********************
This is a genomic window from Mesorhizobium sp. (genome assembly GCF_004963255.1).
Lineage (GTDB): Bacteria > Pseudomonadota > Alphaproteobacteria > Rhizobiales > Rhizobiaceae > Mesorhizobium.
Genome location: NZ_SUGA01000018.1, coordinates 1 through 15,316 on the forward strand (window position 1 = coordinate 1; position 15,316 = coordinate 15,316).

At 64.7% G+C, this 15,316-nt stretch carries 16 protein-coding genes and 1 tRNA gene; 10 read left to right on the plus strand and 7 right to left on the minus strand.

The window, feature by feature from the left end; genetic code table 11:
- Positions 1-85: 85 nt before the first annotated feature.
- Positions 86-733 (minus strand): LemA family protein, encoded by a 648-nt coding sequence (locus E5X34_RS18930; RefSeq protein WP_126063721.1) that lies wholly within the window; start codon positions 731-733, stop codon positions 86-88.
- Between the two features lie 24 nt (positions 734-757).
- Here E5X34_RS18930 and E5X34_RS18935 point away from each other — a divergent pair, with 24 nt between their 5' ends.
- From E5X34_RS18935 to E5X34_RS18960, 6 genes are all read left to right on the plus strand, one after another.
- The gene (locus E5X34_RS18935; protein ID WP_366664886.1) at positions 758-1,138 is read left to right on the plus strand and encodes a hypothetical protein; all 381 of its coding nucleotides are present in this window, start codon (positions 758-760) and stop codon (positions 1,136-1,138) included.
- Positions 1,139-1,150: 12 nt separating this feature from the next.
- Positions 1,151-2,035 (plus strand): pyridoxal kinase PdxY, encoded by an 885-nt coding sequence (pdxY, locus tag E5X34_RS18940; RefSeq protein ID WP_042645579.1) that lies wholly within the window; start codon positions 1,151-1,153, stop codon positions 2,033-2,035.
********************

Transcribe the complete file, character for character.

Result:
This is a genomic window from Mesorhizobium sp. (genome assembly GCF_004963255.1).
Lineage (GTDB): Bacteria > Pseudomonadota > Alphaproteobacteria > Rhizobiales > Rhizobiaceae > Mesorhizobium.
Genome location: NZ_SUGA01000018.1, coordinates 1 through 15,316 on the forward strand (window position 1 = coordinate 1; position 15,316 = coordinate 15,316).

At 64.7% G+C, this 15,316-nt stretch carries 16 protein-coding genes and 1 tRNA gene; 10 read left to right on the plus strand and 7 right to left on the minus strand.

The window, feature by feature from the left end; genetic code table 11:
- Positions 1-85: 85 nt before the first annotated feature.
- Positions 86-733 (minus strand): LemA family protein, encoded by a 648-nt coding sequence (locus E5X34_RS18930; RefSeq protein WP_126063721.1) that lies wholly within the window; start codon positions 731-733, stop codon positions 86-88.
- Between the two features lie 24 nt (positions 734-757).
- Here E5X34_RS18930 and E5X34_RS18935 point away from each other — a divergent pair, with 24 nt between their 5' ends.
- From E5X34_RS18935 to E5X34_RS18960, 6 genes are all read left to right on the plus strand, one after another.
- The gene (locus E5X34_RS18935; protein ID WP_366664886.1) at positions 758-1,138 is read left to right on the plus strand and encodes a hypothetical protein; all 381 of its coding nucleotides are present in this window, start codon (positions 758-760) and stop codon (positions 1,136-1,138) included.
- Positions 1,139-1,150: 12 nt separating this feature from the next.
- Positions 1,151-2,035 (plus strand): pyridoxal kinase PdxY, encoded by an 885-nt coding sequence (pdxY, locus tag E5X34_RS18940; RefSeq protein ID WP_042645579.1) that lies wholly within the window; start codon positions 1,151-1,153, stop codon positions 2,033-2,035.